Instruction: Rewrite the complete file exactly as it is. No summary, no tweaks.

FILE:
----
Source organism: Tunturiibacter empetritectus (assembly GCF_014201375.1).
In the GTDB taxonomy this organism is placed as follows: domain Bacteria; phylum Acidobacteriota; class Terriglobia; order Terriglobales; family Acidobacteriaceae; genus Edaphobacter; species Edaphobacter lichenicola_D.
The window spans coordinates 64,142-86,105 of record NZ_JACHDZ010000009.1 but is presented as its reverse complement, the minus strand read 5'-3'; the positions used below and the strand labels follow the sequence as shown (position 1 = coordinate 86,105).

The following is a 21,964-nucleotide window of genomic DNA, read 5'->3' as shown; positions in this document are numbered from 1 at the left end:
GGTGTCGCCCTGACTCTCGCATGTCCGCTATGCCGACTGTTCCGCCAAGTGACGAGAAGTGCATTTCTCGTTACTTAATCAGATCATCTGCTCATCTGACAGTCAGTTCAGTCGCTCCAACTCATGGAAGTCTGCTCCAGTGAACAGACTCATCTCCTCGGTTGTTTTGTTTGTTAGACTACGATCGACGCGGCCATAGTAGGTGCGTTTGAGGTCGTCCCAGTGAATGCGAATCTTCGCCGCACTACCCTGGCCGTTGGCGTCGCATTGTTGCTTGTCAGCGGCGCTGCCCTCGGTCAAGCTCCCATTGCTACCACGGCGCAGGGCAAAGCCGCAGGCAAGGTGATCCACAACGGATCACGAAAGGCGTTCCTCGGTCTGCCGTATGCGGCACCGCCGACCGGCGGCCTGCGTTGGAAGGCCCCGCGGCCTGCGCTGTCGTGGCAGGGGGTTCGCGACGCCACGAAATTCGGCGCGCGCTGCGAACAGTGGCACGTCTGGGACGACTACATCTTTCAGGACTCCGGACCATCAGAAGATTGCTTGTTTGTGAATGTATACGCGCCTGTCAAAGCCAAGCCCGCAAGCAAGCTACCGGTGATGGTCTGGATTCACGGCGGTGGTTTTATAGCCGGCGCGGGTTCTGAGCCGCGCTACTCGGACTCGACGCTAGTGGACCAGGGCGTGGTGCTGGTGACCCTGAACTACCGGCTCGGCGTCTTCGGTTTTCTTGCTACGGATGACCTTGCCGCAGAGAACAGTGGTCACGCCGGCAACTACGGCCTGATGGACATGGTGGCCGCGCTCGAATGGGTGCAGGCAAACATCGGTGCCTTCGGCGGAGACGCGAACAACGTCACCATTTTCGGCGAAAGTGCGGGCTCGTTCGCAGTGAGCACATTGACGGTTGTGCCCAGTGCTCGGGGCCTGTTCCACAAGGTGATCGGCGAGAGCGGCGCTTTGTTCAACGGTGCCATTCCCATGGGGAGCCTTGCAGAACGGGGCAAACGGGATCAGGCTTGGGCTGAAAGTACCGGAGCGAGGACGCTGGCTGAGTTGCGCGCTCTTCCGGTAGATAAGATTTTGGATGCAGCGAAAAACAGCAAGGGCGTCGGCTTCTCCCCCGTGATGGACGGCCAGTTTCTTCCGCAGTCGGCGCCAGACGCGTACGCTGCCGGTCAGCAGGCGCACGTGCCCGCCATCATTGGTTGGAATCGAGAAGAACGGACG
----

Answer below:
Source organism: Tunturiibacter empetritectus (assembly GCF_014201375.1).
In the GTDB taxonomy this organism is placed as follows: domain Bacteria; phylum Acidobacteriota; class Terriglobia; order Terriglobales; family Acidobacteriaceae; genus Edaphobacter; species Edaphobacter lichenicola_D.
The window spans coordinates 64,142-86,105 of record NZ_JACHDZ010000009.1 but is presented as its reverse complement, the minus strand read 5'-3'; the positions used below and the strand labels follow the sequence as shown (position 1 = coordinate 86,105).

The following is a 21,964-nucleotide window of genomic DNA, read 5'->3' as shown; positions in this document are numbered from 1 at the left end:
GGTGTCGCCCTGACTCTCGCATGTCCGCTATGCCGACTGTTCCGCCAAGTGACGAGAAGTGCATTTCTCGTTACTTAATCAGATCATCTGCTCATCTGACAGTCAGTTCAGTCGCTCCAACTCATGGAAGTCTGCTCCAGTGAACAGACTCATCTCCTCGGTTGTTTTGTTTGTTAGACTACGATCGACGCGGCCATAGTAGGTGCGTTTGAGGTCGTCCCAGTGAATGCGAATCTTCGCCGCACTACCCTGGCCGTTGGCGTCGCATTGTTGCTTGTCAGCGGCGCTGCCCTCGGTCAAGCTCCCATTGCTACCACGGCGCAGGGCAAAGCCGCAGGCAAGGTGATCCACAACGGATCACGAAAGGCGTTCCTCGGTCTGCCGTATGCGGCACCGCCGACCGGCGGCCTGCGTTGGAAGGCCCCGCGGCCTGCGCTGTCGTGGCAGGGGGTTCGCGACGCCACGAAATTCGGCGCGCGCTGCGAACAGTGGCACGTCTGGGACGACTACATCTTTCAGGACTCCGGACCATCAGAAGATTGCTTGTTTGTGAATGTATACGCGCCTGTCAAAGCCAAGCCCGCAAGCAAGCTACCGGTGATGGTCTGGATTCACGGCGGTGGTTTTATAGCCGGCGCGGGTTCTGAGCCGCGCTACTCGGACTCGACGCTAGTGGACCAGGGCGTGGTGCTGGTGACCCTGAACTACCGGCTCGGCGTCTTCGGTTTTCTTGCTACGGATGACCTTGCCGCAGAGAACAGTGGTCACGCCGGCAACTACGGCCTGATGGACATGGTGGCCGCGCTCGAATGGGTGCAGGCAAACATCGGTGCCTTCGGCGGAGACGCGAACAACGTCACCATTTTCGGCGAAAGTGCGGGCTCGTTCGCAGTGAGCACATTGACGGTTGTGCCCAGTGCTCGGGGCCTGTTCCACAAGGTGATCGGCGAGAGCGGCGCTTTGTTCAACGGTGCCATTCCCATGGGGAGCCTTGCAGAACGGGGCAAACGGGATCAGGCTTGGGCTGAAAGTACCGGAGCGAGGACGCTGGCTGAGTTGCGCGCTCTTCCGGTAGATAAGATTTTGGATGCAGCGAAAAACAGCAAGGGCGTCGGCTTCTCCCCCGTGATGGACGGCCAGTTTCTTCCGCAGTCGGCGCCAGACGCGTACGCTGCCGGTCAGCAGGCGCACGTGCCCGCCATCATTGGTTGGAATCGAGAAGAACGGACG